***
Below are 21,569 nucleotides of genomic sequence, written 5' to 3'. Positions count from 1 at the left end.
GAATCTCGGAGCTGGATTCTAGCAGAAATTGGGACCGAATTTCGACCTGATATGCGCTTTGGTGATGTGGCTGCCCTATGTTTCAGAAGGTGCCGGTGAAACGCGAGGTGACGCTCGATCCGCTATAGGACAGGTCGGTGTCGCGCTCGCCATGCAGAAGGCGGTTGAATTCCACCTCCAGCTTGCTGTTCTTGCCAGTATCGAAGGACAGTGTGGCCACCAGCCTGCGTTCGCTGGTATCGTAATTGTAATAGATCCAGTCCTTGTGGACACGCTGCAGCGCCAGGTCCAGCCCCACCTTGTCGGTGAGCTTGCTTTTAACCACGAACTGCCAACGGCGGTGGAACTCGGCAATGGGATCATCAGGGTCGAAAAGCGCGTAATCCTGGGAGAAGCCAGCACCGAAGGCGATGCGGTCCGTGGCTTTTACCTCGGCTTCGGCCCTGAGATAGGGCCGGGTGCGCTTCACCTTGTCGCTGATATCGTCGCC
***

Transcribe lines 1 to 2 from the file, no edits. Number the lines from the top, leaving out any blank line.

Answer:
Below are 21,569 nucleotides of genomic sequence, written 5' to 3'. Positions count from 1 at the left end.
GAATCTCGGAGCTGGATTCTAGCAGAAATTGGGACCGAATTTCGACCTGATATGCGCTTTGGTGATGTGGCTGCCCTATGTTTCAGAAGGTGCCGGTGAAACGCGAGGTGACGCTCGATCCGCTATAGGACAGGTCGGTGTCGCGCTCGCCATGCAGAAGGCGGTTGAATTCCACCTCCAGCTTGCTGTTCTTGCCAGTATCGAAGGACAGTGTGGCCACCAGCCTGCGTTCGCTGGTATCGTAATTGTAATAGATCCAGTCCTTGTGGACACGCTGCAGCGCCAGGTCCAGCCCCACCTTGTCGGTGAGCTTGCTTTTAACCACGAACTGCCAACGGCGGTGGAACTCGGCAATGGGATCATCAGGGTCGAAAAGCGCGTAATCCTGGGAGAAGCCAGCACCGAAGGCGATGCGGTCCGTGGCTTTTACCTCGGCTTCGGCCCTGAGATAGGGCCGGGTGCGCTTCACCTTGTCGCTGATATCGTCGCC